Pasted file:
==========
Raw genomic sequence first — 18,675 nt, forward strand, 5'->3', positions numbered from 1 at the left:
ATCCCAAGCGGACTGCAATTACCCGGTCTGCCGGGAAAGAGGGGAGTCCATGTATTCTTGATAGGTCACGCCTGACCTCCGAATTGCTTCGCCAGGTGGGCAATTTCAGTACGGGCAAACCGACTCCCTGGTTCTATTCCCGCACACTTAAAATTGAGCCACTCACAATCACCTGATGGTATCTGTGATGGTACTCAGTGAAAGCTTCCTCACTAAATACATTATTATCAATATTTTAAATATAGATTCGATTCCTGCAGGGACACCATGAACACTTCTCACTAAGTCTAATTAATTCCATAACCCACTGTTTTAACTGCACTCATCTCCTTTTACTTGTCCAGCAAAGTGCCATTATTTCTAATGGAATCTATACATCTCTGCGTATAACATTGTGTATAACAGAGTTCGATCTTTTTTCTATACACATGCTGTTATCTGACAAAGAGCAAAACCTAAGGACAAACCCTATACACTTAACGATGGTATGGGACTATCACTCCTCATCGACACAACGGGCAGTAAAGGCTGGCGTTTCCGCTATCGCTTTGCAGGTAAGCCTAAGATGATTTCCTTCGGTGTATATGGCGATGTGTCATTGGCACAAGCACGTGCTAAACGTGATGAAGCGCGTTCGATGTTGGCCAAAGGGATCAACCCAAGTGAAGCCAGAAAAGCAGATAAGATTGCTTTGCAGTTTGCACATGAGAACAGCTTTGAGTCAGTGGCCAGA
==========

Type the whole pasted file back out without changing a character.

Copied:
Raw genomic sequence first — 18,675 nt, forward strand, 5'->3', positions numbered from 1 at the left:
ATCCCAAGCGGACTGCAATTACCCGGTCTGCCGGGAAAGAGGGGAGTCCATGTATTCTTGATAGGTCACGCCTGACCTCCGAATTGCTTCGCCAGGTGGGCAATTTCAGTACGGGCAAACCGACTCCCTGGTTCTATTCCCGCACACTTAAAATTGAGCCACTCACAATCACCTGATGGTATCTGTGATGGTACTCAGTGAAAGCTTCCTCACTAAATACATTATTATCAATATTTTAAATATAGATTCGATTCCTGCAGGGACACCATGAACACTTCTCACTAAGTCTAATTAATTCCATAACCCACTGTTTTAACTGCACTCATCTCCTTTTACTTGTCCAGCAAAGTGCCATTATTTCTAATGGAATCTATACATCTCTGCGTATAACATTGTGTATAACAGAGTTCGATCTTTTTTCTATACACATGCTGTTATCTGACAAAGAGCAAAACCTAAGGACAAACCCTATACACTTAACGATGGTATGGGACTATCACTCCTCATCGACACAACGGGCAGTAAAGGCTGGCGTTTCCGCTATCGCTTTGCAGGTAAGCCTAAGATGATTTCCTTCGGTGTATATGGCGATGTGTCATTGGCACAAGCACGTGCTAAACGTGATGAAGCGCGTTCGATGTTGGCCAAAGGGATCAACCCAAGTGAAGCCAGAAAAGCAGATAAGATTGCTTTGCAGTTTGCACATGAGAACAGCTTTGAGTCAGTGGCCAGA